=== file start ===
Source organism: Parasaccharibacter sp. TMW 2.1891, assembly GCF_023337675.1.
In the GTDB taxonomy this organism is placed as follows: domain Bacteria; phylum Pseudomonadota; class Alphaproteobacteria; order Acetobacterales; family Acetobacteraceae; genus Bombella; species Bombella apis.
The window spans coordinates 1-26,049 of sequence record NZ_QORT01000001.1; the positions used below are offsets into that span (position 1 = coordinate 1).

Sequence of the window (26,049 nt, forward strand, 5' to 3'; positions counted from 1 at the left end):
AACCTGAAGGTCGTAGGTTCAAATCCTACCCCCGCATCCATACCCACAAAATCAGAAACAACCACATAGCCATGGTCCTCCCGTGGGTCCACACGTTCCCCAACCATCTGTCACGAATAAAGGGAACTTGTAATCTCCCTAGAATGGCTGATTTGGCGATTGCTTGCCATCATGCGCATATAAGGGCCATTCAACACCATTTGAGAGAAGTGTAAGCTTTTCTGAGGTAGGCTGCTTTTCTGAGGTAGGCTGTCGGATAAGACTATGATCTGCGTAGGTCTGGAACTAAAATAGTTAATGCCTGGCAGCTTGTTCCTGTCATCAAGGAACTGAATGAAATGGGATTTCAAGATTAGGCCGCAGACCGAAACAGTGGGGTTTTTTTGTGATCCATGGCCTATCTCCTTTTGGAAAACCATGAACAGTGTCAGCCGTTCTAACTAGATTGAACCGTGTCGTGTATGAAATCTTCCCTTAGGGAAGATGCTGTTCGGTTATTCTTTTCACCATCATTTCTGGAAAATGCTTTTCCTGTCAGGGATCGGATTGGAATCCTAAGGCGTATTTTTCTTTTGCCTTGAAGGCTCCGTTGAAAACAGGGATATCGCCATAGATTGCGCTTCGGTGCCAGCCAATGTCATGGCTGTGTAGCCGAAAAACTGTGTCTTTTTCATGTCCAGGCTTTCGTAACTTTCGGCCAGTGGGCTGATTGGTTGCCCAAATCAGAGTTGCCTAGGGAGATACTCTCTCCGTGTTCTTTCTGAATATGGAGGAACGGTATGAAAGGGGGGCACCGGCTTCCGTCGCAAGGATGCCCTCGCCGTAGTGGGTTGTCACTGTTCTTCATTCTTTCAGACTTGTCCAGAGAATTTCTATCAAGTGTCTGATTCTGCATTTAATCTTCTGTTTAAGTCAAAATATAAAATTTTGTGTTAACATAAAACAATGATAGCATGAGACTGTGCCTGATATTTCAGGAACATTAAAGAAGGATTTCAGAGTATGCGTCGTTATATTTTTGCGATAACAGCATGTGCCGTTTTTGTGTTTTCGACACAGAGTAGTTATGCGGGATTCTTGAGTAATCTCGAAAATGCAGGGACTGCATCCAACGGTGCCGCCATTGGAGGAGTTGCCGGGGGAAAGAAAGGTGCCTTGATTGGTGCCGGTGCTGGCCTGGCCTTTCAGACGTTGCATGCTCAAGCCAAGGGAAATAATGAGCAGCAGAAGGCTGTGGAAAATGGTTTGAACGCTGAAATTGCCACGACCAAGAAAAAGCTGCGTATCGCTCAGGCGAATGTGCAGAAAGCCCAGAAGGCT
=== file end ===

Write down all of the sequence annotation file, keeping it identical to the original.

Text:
Source organism: Parasaccharibacter sp. TMW 2.1891, assembly GCF_023337675.1.
In the GTDB taxonomy this organism is placed as follows: domain Bacteria; phylum Pseudomonadota; class Alphaproteobacteria; order Acetobacterales; family Acetobacteraceae; genus Bombella; species Bombella apis.
The window spans coordinates 1-26,049 of sequence record NZ_QORT01000001.1; the positions used below are offsets into that span (position 1 = coordinate 1).

Sequence of the window (26,049 nt, forward strand, 5' to 3'; positions counted from 1 at the left end):
AACCTGAAGGTCGTAGGTTCAAATCCTACCCCCGCATCCATACCCACAAAATCAGAAACAACCACATAGCCATGGTCCTCCCGTGGGTCCACACGTTCCCCAACCATCTGTCACGAATAAAGGGAACTTGTAATCTCCCTAGAATGGCTGATTTGGCGATTGCTTGCCATCATGCGCATATAAGGGCCATTCAACACCATTTGAGAGAAGTGTAAGCTTTTCTGAGGTAGGCTGCTTTTCTGAGGTAGGCTGTCGGATAAGACTATGATCTGCGTAGGTCTGGAACTAAAATAGTTAATGCCTGGCAGCTTGTTCCTGTCATCAAGGAACTGAATGAAATGGGATTTCAAGATTAGGCCGCAGACCGAAACAGTGGGGTTTTTTTGTGATCCATGGCCTATCTCCTTTTGGAAAACCATGAACAGTGTCAGCCGTTCTAACTAGATTGAACCGTGTCGTGTATGAAATCTTCCCTTAGGGAAGATGCTGTTCGGTTATTCTTTTCACCATCATTTCTGGAAAATGCTTTTCCTGTCAGGGATCGGATTGGAATCCTAAGGCGTATTTTTCTTTTGCCTTGAAGGCTCCGTTGAAAACAGGGATATCGCCATAGATTGCGCTTCGGTGCCAGCCAATGTCATGGCTGTGTAGCCGAAAAACTGTGTCTTTTTCATGTCCAGGCTTTCGTAACTTTCGGCCAGTGGGCTGATTGGTTGCCCAAATCAGAGTTGCCTAGGGAGATACTCTCTCCGTGTTCTTTCTGAATATGGAGGAACGGTATGAAAGGGGGGCACCGGCTTCCGTCGCAAGGATGCCCTCGCCGTAGTGGGTTGTCACTGTTCTTCATTCTTTCAGACTTGTCCAGAGAATTTCTATCAAGTGTCTGATTCTGCATTTAATCTTCTGTTTAAGTCAAAATATAAAATTTTGTGTTAACATAAAACAATGATAGCATGAGACTGTGCCTGATATTTCAGGAACATTAAAGAAGGATTTCAGAGTATGCGTCGTTATATTTTTGCGATAACAGCATGTGCCGTTTTTGTGTTTTCGACACAGAGTAGTTATGCGGGATTCTTGAGTAATCTCGAAAATGCAGGGACTGCATCCAACGGTGCCGCCATTGGAGGAGTTGCCGGGGGAAAGAAAGGTGCCTTGATTGGTGCCGGTGCTGGCCTGGCCTTTCAGACGTTGCATGCTCAAGCCAAGGGAAATAATGAGCAGCAGAAGGCTGTGGAAAATGGTTTGAACGCTGAAATTGCCACGACCAAGAAAAAGCTGCGTATCGCTCAGGCGAATGTGCAGAAAGCCCAGAAGGCT